A statement on undergraduate admissions!
This has been a particularly difficult year for students applying to university. Lincoln College shares the concern of many that the method of allocating A-level results this year may have disadvantaged some students, including those who have applied to this College.
In anticipation of these challenges, several months ago the College took a number of steps to mitigate the method’s effects on our offer-holders and ensure that this year, as in all years, we admit the most academically able undergraduates regardless of their background. At the beginning of August, we wrote to the schools of all of our offer-holders outlining our process for considering cases where candidates missed grades and requesting information about mitigating circumstances.
Each year, some of our offer-holders’ grades do not meet the conditions of their offers. In order to be fair to these candidates, our Tutors and Tutor for Admissions carefully assess the individual circumstances of every offer-holder who has missed their grades. We revisit their application materials, their performance in admissions tests, and how they performed at interview. We also carefully consider detailed information about their school, neighbourhood, and experience of the care system. You can find more information about the full sets of contextual data we use here. All this data is assessed alongside information we receive from schools regarding potential appeals or extenuating circumstances. At the same time, we work with the University’s departments and faculties to ensure consistent and fair treatment of each individual.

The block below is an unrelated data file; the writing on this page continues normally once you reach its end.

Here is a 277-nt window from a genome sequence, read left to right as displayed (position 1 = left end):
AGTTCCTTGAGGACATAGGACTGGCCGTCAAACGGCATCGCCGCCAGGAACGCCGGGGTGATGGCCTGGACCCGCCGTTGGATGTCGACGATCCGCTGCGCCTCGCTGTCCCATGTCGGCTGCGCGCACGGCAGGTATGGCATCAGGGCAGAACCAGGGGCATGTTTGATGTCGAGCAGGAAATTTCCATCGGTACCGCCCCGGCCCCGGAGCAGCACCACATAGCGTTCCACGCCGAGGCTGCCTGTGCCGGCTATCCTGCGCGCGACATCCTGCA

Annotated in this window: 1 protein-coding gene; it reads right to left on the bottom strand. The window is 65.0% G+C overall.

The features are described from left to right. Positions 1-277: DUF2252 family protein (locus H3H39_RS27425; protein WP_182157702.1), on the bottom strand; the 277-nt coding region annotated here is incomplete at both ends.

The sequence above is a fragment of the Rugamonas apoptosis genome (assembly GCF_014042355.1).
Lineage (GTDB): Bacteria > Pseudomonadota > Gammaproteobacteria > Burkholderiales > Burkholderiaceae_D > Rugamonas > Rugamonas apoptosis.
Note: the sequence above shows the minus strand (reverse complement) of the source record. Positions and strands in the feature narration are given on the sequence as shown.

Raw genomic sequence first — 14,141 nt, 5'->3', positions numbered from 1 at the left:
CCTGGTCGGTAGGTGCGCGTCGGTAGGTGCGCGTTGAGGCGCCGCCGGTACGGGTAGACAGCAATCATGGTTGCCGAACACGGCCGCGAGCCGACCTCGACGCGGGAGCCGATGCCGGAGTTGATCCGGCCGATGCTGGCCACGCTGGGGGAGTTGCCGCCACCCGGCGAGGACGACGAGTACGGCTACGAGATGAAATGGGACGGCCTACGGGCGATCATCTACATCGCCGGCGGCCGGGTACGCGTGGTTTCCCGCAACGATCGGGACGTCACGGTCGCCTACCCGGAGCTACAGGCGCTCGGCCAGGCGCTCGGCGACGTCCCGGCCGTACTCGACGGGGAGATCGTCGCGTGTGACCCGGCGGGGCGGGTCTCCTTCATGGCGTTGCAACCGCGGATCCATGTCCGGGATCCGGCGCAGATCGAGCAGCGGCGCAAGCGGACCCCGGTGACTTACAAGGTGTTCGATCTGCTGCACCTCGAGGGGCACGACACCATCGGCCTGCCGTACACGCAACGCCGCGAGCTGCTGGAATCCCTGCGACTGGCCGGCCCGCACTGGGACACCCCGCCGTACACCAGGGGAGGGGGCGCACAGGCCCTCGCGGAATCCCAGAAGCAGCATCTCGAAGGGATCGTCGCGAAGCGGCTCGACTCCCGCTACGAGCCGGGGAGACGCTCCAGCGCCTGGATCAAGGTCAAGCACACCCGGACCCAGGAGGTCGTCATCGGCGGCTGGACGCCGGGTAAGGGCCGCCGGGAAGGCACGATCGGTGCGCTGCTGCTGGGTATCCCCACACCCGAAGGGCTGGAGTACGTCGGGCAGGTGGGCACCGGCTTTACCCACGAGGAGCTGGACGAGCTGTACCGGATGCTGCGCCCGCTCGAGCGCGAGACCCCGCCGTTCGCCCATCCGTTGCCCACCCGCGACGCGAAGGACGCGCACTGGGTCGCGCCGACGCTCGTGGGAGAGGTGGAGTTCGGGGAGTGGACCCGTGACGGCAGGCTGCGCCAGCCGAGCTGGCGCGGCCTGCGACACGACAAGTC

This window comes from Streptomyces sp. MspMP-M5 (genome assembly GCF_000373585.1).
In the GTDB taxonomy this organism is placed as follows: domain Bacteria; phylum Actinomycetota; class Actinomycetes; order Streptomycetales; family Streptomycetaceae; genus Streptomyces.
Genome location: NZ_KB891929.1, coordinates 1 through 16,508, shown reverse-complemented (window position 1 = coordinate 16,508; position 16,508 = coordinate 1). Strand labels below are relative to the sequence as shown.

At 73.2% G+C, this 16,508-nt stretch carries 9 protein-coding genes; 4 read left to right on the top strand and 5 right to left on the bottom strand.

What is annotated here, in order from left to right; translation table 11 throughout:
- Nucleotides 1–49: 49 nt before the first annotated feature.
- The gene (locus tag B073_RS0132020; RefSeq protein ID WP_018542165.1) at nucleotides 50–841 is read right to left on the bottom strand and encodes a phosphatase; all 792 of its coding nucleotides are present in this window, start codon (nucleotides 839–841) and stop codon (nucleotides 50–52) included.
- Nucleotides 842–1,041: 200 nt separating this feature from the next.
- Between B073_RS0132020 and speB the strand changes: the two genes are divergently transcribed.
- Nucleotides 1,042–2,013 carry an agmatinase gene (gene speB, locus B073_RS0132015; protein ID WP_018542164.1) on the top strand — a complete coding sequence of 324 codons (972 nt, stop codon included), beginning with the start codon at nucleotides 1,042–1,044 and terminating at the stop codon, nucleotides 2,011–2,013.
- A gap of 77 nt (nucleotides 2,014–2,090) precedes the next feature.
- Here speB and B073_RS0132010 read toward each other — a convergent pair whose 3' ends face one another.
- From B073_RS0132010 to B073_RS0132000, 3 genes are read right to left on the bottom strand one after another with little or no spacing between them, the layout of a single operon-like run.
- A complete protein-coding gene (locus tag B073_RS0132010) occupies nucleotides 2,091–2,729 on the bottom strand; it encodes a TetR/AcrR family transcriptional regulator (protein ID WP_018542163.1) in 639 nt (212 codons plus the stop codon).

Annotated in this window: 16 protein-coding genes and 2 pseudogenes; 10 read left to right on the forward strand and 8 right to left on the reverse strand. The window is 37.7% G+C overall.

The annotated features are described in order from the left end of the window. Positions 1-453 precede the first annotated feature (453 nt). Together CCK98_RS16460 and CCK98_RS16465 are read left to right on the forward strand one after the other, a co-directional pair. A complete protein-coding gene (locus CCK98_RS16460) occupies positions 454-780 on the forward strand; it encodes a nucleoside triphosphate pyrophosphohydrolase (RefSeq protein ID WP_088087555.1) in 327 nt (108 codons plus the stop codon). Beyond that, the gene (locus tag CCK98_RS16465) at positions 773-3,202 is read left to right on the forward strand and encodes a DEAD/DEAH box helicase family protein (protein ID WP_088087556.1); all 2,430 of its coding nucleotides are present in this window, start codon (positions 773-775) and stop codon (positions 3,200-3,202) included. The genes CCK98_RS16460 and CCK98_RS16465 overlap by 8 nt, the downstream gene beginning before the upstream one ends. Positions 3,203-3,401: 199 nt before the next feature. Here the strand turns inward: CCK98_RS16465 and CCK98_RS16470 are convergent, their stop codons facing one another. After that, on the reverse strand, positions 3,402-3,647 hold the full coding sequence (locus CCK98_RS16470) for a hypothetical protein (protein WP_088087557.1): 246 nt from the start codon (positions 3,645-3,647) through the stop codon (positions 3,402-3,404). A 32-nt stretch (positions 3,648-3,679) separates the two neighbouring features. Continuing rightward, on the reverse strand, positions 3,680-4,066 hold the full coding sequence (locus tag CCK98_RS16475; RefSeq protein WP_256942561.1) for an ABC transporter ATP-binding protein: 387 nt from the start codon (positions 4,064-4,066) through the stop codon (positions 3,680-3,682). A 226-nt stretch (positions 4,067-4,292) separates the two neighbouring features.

Taking these factors into account, we have been able to confirm the offers of the majority of the candidates affected by this year’s method of assigning A-Level grades. This process takes time, but we believe that it is important to consider each case very carefully and in a way that takes into account all of the information that is available, much of which can only be provided by schools. We are still waiting for information from a very small number of schools and, given the numbers involved, we are not currently able to provide further details concerning our admissions. We are already set to welcome a record number of first-year students in October, but since the process of considering individual cases is ongoing we cannot provide final numbers and feel strongly that our first duty is to the individual candidates concerned.
What we do know at this stage is that of the UK-domiciled students whose places we have so far been able to confirm for entry in October 2020, 59% are from state schools, up by 4% on our three-year average for 2017-19.
We are proud of the diverse and friendly character of our community, and look forward to welcoming this larger than usual cohort in October.